- Second, hold primaries in all 50 states. Ideally, hold regional primaries on the first Tuesday of every month, starting in February and concluding in June. Primaries would only be preferential, measuring candidates’ popularity and appeal to coalitions of voters.
- Third, considering their state’s primary’s results, state conventions would select delegates to the national convention, which would comprise 40 to 45 percent of the total number of national convention delegates.
- Finally, empower the party’s elected leaders. Allocate the remaining 55 to 60 percent of national convention delegate seats to “super-delegates” – sitting members of Congress, governors, national committee members, state party chairs and vice-chairs, state legislative caucus leaders, former presidents and vice presidents and other party dignitaries.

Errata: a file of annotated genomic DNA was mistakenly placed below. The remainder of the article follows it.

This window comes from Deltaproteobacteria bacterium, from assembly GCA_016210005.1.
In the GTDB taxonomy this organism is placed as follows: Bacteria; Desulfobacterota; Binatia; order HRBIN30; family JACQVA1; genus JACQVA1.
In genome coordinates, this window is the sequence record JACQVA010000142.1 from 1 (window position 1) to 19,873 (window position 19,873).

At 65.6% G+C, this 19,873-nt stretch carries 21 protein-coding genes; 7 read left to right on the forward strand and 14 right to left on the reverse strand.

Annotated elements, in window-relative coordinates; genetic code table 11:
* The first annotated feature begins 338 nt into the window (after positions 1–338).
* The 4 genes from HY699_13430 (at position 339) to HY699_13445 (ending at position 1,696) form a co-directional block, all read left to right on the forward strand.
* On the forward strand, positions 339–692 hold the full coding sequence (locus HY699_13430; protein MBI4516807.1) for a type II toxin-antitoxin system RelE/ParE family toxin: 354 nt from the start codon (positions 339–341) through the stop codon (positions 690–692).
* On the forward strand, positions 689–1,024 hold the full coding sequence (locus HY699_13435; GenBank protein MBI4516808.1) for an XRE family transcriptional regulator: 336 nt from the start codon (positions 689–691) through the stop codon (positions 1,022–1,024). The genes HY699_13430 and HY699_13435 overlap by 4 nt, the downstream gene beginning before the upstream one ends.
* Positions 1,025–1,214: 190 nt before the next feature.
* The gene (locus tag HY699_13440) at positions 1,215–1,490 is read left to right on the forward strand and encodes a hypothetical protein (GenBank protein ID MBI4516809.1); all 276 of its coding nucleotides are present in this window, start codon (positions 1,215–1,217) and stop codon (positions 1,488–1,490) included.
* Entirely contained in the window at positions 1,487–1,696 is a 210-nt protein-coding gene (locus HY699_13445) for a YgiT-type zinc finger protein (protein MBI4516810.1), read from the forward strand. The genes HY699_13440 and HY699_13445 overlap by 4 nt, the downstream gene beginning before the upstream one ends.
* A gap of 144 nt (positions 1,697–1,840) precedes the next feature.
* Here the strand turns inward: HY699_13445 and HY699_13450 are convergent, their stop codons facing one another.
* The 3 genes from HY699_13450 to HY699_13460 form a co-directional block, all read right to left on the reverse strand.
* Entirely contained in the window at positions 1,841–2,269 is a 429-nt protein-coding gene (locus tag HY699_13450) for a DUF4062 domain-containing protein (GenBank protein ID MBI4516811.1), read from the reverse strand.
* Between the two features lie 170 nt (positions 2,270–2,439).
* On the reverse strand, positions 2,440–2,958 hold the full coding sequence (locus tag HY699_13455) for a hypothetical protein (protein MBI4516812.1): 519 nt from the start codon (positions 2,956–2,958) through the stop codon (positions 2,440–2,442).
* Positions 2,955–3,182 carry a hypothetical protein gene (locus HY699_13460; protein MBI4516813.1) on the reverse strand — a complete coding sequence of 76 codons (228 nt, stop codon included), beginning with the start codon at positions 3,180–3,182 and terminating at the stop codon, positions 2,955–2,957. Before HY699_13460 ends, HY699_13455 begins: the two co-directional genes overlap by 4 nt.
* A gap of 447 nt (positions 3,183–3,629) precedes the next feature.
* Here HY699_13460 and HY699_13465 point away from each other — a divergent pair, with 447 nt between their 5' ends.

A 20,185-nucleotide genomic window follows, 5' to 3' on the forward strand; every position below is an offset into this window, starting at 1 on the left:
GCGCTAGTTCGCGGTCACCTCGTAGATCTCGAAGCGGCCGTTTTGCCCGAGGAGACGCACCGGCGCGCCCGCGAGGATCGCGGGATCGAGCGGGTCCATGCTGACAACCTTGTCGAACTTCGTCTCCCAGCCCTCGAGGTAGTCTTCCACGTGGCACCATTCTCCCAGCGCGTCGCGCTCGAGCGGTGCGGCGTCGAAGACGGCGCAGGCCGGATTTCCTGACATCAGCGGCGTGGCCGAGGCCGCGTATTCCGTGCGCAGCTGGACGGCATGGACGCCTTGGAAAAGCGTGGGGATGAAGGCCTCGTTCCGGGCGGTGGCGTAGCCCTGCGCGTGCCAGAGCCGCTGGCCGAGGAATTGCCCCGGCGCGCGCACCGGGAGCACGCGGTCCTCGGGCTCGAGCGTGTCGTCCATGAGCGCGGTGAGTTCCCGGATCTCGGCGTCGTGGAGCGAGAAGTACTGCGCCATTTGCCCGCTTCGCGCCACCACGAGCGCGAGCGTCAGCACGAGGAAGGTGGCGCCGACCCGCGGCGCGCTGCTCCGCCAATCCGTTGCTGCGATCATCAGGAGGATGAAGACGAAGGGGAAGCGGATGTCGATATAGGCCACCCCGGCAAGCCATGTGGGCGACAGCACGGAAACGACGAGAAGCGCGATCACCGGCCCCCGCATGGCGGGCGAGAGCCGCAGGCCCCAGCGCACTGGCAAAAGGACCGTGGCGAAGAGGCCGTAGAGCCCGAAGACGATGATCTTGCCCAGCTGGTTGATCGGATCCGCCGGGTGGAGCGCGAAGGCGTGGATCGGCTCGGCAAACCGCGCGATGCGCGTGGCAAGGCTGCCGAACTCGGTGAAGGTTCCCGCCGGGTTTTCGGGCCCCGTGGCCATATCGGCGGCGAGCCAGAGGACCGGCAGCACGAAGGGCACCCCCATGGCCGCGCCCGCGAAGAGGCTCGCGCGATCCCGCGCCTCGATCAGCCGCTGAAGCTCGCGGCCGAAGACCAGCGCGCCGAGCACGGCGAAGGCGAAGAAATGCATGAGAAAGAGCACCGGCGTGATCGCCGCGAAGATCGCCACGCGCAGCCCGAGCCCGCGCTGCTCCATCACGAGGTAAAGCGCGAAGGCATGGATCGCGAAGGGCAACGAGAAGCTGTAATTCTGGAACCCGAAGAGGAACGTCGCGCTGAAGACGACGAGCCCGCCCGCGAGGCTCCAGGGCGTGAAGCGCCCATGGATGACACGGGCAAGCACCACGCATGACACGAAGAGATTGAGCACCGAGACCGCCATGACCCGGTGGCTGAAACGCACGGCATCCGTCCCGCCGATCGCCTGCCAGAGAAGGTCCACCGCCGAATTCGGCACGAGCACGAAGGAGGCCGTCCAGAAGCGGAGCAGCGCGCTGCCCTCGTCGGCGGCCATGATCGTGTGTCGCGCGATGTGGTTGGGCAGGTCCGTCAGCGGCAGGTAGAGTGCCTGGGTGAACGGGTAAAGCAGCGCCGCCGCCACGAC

Critics of such a system are right to ask if Barack Obama could have been nominated. The answer is: he was. It was super-delegates who put Obama over the top in 2008 after he demonstrated in the Iowa caucuses he could win over white voters and then went on to assemble a broad-based coalition throughout the 2008 primaries. This was not too dissimilar to when many party leaders threw their support to Roman Catholic John F. Kennedy after mostly Protestant voters delivered him victories in the 1960 Wisconsin and West Virginia primaries.
While imperfect, such a new system would strengthen parties by putting a premium on competence, experience, and electability. It would provide protections against hostile takeovers driven by populist rage on the margins.Of course, giving power back to the much maligned ‘party establishment’ is about as popular right now as Coronavirus. So, the current nominating system will stay in place for the foreseeable future.
It’s a hell of a way to pick the Leader of the Free World – with emphasis on the word, ‘hell.’